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Skateboard Trucks Sizes – Get Guided by Pro Skaters!

skateboard trucks sizes
Written by Colin Kint

The performance and stability of your skateboard rely on the type of trucks you use and how well you maintain them. They are part of the custom board every skateboarder owns.

Choosing the correct ones for your needs allows you to perform the tricks and turns you enjoy doing and give your skateboard a custom look.

Let’s take a look at different skateboard trucks sizes so you can make the best decision!

Anatomy of a Truck

Anatomy of a Truck

1. Baseplate

This is your skateboard’s foundation; it holds the pivot cup and the kingpin to the board using four bolts.

2. Kingpin

Goes through the bushing (it’s the big bolt), holding the parts that make up the skate truck in place. These need to be heavy-duty and solid to control the pressure placed on the bushings. The pin can be solid or hollow depending on the board’s weight you need.

Kingpin is held in place by kingpin bolts (they are adjustable and give the control you need for tricks.) The nuts on the kingpin use a 9/16 inch wrench socket (this is standard.)

3. Bushings

Lets the skateboard pivot and turn effortlessly, located on the kingpin between the hanger and the base plate. Most are made of Polyurethane.

4. Axle

Attaches the wheels in the shape of a long pin that goes through the hanger to each wheel. Each brand of the axle has a measuring scale. You want the axle to be the width between the wheels (or as close as possible.)

5. Axle Nuts

Used to keep your wheels onto the axle.A 3/8 inch socket will come in handy for axle nuts.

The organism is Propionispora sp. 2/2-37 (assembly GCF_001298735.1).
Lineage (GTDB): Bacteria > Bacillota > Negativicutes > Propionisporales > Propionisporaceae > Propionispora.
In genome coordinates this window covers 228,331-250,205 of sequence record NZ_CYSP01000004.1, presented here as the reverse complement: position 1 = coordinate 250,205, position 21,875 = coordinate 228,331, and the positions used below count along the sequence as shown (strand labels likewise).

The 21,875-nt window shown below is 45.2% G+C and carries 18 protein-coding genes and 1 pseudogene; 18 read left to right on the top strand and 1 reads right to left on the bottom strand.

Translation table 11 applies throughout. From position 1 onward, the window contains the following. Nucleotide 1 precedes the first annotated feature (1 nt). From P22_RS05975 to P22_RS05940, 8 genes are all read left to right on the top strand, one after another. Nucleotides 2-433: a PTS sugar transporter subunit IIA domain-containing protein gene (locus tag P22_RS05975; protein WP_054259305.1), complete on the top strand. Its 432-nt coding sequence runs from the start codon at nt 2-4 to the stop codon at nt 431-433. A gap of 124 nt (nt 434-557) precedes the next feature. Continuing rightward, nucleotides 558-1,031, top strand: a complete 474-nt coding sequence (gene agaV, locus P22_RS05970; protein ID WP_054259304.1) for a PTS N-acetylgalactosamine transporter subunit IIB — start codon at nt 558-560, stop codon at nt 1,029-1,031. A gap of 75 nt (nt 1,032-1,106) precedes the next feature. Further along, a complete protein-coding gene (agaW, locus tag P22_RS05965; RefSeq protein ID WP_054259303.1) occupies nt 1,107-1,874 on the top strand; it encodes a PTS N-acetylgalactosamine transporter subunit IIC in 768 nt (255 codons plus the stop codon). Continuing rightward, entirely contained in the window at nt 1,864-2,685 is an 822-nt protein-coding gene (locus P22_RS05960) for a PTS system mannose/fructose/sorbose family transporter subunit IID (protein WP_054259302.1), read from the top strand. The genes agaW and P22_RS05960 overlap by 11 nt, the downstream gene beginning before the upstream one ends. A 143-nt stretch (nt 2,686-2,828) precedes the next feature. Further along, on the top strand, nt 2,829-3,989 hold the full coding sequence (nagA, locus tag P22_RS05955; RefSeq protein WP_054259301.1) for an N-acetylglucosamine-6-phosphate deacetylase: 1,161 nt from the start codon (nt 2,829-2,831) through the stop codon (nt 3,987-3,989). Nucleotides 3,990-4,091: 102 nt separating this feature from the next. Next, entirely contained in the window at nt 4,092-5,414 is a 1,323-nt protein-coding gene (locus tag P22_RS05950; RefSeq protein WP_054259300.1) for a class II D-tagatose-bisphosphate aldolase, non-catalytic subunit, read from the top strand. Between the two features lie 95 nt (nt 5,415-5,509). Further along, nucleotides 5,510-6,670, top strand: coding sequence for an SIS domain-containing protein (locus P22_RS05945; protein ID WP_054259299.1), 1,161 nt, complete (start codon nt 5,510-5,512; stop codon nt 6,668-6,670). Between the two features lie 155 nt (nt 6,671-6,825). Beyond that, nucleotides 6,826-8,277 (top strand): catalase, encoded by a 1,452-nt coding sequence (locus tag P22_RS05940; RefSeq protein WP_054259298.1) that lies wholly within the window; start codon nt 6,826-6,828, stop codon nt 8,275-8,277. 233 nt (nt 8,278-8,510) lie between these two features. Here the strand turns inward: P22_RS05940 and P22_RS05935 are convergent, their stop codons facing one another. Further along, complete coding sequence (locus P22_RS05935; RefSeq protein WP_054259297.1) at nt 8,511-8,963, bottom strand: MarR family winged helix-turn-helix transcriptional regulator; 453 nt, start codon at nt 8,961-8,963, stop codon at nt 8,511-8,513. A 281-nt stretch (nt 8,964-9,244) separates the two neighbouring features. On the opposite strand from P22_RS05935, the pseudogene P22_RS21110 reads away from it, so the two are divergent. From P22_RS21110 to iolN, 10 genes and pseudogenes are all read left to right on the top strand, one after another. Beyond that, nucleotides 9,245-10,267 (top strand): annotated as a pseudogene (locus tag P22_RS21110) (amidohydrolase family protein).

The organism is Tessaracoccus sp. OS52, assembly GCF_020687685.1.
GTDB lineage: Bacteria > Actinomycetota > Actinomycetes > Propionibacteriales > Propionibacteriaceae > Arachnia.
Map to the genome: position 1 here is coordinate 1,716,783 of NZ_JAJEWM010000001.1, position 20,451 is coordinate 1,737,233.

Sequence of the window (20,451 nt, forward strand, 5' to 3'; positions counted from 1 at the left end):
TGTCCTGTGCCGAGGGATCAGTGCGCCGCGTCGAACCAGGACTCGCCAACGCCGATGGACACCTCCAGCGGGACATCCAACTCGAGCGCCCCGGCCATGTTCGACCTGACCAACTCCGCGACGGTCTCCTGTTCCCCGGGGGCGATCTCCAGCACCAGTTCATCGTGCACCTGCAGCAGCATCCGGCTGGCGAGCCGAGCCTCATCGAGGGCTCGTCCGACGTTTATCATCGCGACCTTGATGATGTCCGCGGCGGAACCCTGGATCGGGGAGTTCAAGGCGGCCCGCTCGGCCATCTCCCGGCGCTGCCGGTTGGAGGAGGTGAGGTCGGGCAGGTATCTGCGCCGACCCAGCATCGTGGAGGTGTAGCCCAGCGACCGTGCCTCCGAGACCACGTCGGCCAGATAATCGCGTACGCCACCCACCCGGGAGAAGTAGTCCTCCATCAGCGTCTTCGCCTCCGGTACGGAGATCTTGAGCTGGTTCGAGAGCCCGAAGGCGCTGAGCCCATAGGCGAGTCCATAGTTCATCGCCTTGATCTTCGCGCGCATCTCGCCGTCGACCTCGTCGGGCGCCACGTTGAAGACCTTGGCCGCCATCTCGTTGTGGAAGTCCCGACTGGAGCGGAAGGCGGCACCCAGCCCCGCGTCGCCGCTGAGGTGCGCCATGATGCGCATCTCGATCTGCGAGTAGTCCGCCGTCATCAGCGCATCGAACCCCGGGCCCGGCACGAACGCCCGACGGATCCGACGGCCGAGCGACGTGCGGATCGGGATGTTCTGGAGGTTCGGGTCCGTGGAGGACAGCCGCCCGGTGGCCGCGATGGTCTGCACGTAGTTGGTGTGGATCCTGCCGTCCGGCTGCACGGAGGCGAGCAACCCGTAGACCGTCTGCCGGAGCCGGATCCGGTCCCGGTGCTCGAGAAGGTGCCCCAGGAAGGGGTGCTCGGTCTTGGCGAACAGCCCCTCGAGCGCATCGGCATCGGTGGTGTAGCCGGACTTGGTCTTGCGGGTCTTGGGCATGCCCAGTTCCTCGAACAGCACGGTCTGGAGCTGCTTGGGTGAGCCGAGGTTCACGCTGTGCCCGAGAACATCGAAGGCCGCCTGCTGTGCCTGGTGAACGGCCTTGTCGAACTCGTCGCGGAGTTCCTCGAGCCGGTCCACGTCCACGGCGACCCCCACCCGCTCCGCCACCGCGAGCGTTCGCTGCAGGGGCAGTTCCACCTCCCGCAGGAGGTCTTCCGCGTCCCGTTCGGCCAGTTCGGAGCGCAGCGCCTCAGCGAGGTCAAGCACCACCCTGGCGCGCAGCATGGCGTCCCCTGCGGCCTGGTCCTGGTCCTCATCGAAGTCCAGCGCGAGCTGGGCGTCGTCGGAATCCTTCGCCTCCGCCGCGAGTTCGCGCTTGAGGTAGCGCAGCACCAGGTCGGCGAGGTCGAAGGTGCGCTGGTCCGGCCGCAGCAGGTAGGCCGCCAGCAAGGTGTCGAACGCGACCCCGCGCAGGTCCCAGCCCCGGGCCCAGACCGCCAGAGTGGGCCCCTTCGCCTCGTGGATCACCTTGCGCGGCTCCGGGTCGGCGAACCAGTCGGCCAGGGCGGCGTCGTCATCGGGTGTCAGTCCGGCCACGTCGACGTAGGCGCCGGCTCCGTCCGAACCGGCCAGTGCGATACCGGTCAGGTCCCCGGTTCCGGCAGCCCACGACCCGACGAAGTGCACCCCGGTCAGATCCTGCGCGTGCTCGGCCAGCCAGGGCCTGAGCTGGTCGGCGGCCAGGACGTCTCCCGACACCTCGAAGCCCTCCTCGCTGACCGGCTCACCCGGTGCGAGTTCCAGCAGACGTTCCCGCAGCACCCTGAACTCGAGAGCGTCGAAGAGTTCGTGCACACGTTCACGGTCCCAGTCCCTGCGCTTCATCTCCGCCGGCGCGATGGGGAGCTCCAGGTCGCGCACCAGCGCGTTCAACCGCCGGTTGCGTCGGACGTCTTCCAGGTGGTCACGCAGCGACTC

6. Washer

Helps to evenly distribute the forces on the board. These discs are made of metal and located below and above the bushings. After a turn, the washers make sure your skateboard goes back to its starting position.

7. Speed Rings

Are placed between the bearings and hangers/bearings and axle nuts to stop the bearings and other components from grinding together. Their small size matches the core of the bearings.

8. Hanger

Is the most significant part of your skateboard. It is the metal, triangle-shaped part of the skateboard that the axle goes through.

 Skateboard Trucks Sizes Guide

Size Guide for Skateboard Trucks

The most important decision made will be the trucks you use on your skateboard!

What Are They Made From?

Choose the truck’s material based on what you are doing with the skateboard. You are going to want a durable material when you do tricks.

Trucks come in different types of metal, like brushed and non-brushed steel, titanium, brass, magnesium, carbon fiber, and aluminum.

The Right Width

The Right Width of Skateboard Trucks

  • Axle Width (outer width):

The width of the axle (wheel to wheel.) You want the trucks to be the width of your skateboard (too wide will affect the center of gravity during flips and make the board feel all wrong.)

Decks wider than the trucks are no big deal and won’t affect it.

Example – 7.875″ x 8.125″ axle (wide truck) is perfect for an 8″ deck.

  • Hanger Width (inner width):

Even though the skateboard is described using hanger width, the manufacturer measures by the axle width.

There are no standardized truck sizes, making a choice all the more confusing!

The Right Truck Profile

Skateboards Right Truck Profile

The Low Truck


  • More stability
  • Better for grinding
  • Less weight
  • Ability to flip board faster, esp with smaller wheels
  • Quicker to pop, more responsive due to lower center of gravity


  • Larger wheels increase wheel bite
  • Less kingpin clearance
  • Smaller turning radius affects carve

The Mid Truck


  • Great for street and park riding
  • Good choice if you aren’t sure which truck to purchase.


  • There are no real cons; they are a good choice when you’re not sure if you should use a low or high truck that lets you do the same things you would do with low/high trucks.

The High Truck